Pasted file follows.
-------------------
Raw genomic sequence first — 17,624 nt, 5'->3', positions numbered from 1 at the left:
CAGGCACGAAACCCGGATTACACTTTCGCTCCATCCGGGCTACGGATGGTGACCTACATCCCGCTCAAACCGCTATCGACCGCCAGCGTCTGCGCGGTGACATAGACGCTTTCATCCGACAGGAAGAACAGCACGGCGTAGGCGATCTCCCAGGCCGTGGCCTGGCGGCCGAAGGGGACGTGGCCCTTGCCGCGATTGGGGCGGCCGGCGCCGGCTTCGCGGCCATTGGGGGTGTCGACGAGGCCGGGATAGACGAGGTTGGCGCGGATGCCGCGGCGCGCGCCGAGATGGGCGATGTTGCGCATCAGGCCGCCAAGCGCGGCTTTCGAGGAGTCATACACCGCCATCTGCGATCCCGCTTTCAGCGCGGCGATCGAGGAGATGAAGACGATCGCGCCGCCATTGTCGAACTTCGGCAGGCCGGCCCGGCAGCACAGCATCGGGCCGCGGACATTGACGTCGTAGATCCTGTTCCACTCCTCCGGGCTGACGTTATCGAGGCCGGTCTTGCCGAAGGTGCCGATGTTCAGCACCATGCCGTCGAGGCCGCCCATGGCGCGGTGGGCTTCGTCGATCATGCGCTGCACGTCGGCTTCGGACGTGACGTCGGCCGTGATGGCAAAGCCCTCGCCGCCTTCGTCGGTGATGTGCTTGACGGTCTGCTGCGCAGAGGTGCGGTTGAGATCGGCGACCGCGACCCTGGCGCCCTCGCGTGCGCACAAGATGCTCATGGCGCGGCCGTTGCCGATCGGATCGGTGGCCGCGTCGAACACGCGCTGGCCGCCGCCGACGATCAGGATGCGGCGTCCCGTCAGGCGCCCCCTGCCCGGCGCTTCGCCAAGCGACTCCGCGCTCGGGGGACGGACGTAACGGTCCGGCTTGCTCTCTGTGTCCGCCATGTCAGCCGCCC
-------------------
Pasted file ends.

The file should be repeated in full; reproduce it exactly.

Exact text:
Raw genomic sequence first — 17,624 nt, 5'->3', positions numbered from 1 at the left:
CAGGCACGAAACCCGGATTACACTTTCGCTCCATCCGGGCTACGGATGGTGACCTACATCCCGCTCAAACCGCTATCGACCGCCAGCGTCTGCGCGGTGACATAGACGCTTTCATCCGACAGGAAGAACAGCACGGCGTAGGCGATCTCCCAGGCCGTGGCCTGGCGGCCGAAGGGGACGTGGCCCTTGCCGCGATTGGGGCGGCCGGCGCCGGCTTCGCGGCCATTGGGGGTGTCGACGAGGCCGGGATAGACGAGGTTGGCGCGGATGCCGCGGCGCGCGCCGAGATGGGCGATGTTGCGCATCAGGCCGCCAAGCGCGGCTTTCGAGGAGTCATACACCGCCATCTGCGATCCCGCTTTCAGCGCGGCGATCGAGGAGATGAAGACGATCGCGCCGCCATTGTCGAACTTCGGCAGGCCGGCCCGGCAGCACAGCATCGGGCCGCGGACATTGACGTCGTAGATCCTGTTCCACTCCTCCGGGCTGACGTTATCGAGGCCGGTCTTGCCGAAGGTGCCGATGTTCAGCACCATGCCGTCGAGGCCGCCCATGGCGCGGTGGGCTTCGTCGATCATGCGCTGCACGTCGGCTTCGGACGTGACGTCGGCCGTGATGGCAAAGCCCTCGCCGCCTTCGTCGGTGATGTGCTTGACGGTCTGCTGCGCAGAGGTGCGGTTGAGATCGGCGACCGCGACCCTGGCGCCCTCGCGTGCGCACAAGATGCTCATGGCGCGGCCGTTGCCGATCGGATCGGTGGCCGCGTCGAACACGCGCTGGCCGCCGCCGACGATCAGGATGCGGCGTCCCGTCAGGCGCCCCCTGCCCGGCGCTTCGCCAAGCGACTCCGCGCTCGGGGGACGGACGTAACGGTCCGGCTTGCTCTCTGTGTCCGCCATGTCAGCCGCCC